Insofar as the COVID-19 recession looks to be much worse than the last one, even the traditional-aged undergraduate population should—other things being equal—see an unusually big spike in raw demand for college.
Figure 1 forecasts traditional-aged undergraduate enrollment for fall 2020 under different scenarios, compared to fall 2019.
Starting with the left side of the chart: why might enrollment grow?
The Positive Scenarios
As noted, most traditional-aged undergraduates, prospective and current, would prefer to enroll or re-enroll this fall as planned. If an ongoing health crisis curtails alternatives such as employment and travel, doing “nothing” at home for a semester or more looks unappealing, not least to their parents.
If federal stimulus, subsidizing either schools or families or both, is strong enough to match the scale of the downturn, many households will regard school as welcome continuity and an investment in the future. Since many jobs open to high school graduates will be unavailable mid-pandemic, a strong stimulus will persuade more young people than normal to enroll.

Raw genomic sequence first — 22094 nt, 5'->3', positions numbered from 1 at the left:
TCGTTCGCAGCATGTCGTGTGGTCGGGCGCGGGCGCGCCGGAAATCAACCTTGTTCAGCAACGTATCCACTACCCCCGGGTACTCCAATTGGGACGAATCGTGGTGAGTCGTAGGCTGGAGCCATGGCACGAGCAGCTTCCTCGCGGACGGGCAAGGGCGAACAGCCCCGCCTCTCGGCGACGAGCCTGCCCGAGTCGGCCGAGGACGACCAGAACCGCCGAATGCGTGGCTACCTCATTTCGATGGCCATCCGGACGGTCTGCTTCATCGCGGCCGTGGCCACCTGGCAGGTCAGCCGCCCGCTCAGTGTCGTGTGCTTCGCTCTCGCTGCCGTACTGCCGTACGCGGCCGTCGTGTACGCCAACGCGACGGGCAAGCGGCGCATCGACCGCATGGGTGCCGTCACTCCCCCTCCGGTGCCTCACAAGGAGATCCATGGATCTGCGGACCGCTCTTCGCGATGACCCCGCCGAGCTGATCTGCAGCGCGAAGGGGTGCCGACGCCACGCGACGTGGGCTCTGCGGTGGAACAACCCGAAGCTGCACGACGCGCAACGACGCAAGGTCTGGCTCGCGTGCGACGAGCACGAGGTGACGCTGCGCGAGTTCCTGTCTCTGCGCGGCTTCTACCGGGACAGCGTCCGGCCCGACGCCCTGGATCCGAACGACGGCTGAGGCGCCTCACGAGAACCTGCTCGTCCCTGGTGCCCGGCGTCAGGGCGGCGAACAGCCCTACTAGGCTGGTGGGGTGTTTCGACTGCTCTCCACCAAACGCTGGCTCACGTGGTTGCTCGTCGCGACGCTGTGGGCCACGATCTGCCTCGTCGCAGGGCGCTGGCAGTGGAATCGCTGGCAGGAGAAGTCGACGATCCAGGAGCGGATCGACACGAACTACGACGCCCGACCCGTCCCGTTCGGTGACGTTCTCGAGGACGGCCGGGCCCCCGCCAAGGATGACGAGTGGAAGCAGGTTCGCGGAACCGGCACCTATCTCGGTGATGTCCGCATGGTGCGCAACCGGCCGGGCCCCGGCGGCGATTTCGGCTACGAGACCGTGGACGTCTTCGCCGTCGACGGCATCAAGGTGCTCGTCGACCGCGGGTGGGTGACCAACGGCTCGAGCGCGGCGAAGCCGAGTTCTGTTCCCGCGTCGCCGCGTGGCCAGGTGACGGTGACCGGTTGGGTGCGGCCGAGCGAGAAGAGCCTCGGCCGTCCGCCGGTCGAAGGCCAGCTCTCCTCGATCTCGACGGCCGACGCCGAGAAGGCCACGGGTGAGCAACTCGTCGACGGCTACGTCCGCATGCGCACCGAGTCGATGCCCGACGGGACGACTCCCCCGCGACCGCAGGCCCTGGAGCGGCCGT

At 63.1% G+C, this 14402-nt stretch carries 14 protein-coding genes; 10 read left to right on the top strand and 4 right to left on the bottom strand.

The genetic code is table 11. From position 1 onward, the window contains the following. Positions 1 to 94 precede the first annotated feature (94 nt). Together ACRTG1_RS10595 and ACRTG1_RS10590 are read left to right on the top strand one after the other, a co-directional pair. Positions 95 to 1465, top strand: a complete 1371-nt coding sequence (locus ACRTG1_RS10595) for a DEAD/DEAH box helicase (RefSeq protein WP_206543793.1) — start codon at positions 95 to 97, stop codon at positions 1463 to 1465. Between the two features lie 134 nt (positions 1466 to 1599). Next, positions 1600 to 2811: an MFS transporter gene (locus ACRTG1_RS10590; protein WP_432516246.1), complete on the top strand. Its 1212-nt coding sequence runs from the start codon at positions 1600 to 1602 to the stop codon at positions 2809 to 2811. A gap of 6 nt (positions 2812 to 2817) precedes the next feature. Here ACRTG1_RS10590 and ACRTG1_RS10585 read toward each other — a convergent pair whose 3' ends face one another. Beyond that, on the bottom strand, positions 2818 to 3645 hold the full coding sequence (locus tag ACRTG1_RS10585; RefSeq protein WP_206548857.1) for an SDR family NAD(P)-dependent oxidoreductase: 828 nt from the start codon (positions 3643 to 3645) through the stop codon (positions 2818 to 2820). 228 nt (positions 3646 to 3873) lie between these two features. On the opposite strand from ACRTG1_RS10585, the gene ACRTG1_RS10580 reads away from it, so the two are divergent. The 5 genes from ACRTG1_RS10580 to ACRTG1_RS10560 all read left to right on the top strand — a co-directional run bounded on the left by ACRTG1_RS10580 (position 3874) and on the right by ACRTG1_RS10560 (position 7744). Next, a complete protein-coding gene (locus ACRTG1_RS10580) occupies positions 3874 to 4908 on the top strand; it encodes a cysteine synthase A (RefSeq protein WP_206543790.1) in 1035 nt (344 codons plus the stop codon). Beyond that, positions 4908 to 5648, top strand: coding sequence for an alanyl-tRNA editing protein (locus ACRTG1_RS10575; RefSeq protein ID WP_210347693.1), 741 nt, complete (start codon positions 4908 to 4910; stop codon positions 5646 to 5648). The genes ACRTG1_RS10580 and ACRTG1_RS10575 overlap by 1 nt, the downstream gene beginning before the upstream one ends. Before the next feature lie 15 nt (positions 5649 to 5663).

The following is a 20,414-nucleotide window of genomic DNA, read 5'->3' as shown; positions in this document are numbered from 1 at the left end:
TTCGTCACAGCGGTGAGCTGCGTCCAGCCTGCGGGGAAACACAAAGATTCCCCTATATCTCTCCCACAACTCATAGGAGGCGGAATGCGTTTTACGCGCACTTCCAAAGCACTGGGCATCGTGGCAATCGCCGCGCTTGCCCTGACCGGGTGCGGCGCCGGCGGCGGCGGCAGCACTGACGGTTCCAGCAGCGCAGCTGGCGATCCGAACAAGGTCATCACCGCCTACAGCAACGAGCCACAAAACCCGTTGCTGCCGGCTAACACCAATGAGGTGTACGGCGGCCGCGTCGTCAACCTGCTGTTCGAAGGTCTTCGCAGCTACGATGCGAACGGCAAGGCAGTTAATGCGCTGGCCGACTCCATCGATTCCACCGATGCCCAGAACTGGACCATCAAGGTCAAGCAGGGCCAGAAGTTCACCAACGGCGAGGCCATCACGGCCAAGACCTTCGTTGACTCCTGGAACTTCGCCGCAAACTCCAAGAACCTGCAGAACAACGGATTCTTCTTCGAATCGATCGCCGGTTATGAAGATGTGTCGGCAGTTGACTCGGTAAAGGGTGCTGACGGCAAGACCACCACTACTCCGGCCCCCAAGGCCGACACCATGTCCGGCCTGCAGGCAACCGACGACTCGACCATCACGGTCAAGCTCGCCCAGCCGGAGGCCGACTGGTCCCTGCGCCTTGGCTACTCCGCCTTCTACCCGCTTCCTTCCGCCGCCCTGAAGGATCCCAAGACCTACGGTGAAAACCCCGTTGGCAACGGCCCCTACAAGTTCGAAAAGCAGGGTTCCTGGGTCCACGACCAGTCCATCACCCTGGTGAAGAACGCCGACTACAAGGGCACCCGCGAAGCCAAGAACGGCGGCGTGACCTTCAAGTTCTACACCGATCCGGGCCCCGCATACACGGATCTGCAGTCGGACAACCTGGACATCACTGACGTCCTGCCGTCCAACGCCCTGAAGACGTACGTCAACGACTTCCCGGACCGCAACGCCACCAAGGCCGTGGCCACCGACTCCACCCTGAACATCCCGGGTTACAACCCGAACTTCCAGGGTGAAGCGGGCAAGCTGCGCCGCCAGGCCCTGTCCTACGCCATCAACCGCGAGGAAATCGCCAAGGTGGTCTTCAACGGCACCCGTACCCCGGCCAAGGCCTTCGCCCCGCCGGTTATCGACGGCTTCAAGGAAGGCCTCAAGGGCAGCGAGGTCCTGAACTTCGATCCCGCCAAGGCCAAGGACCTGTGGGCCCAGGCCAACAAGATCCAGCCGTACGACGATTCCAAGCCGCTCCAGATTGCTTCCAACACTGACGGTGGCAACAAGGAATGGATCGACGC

If schools can reimagine the traditional undergraduate experience online—going beyond the standard online playbook aimed at no-frills adults to encompass cohort bonding and extra-curriculars—then fall 2020 might be (almost positively) positioned as a creative hybrid of community solidarity and educational futurism. When other funding sources, notably states, the stock market, and philanthropy, are in doubt, schools need an online vision and reality that justifies standard tuition and funds financial aid.
This might prove to be a heavy lift: not simply to transition from emergency remote instruction to good online learning practice but to re-think, in a few short months, a modality that up to now most young people and many faculty members have dismissed out-of-hand. Striving for equitable access to any reimagined online model, when device and Internet provision are uneven, only adds to the challenge.
But progress, first and foremost, might not be a matter of fancy technology. Changing the narrative from “online is dull, isolating, and not what I paid for” to “online can be social, engaging, and fun” might be as much new mindset as new technology. A lull in the virus and herd immunity might permit colleges to offer some in-person experiences, but logistics will be tortuous.
If we can’t have college…
The Negative Scenarios
Turning to the right side of the chart: if the stimulus is found wanting, sickness and anxiety persist, and fall online learning comes across as transactional—more about schools shoring up their books than an engaging student experience—many students and families will defer or look elsewhere.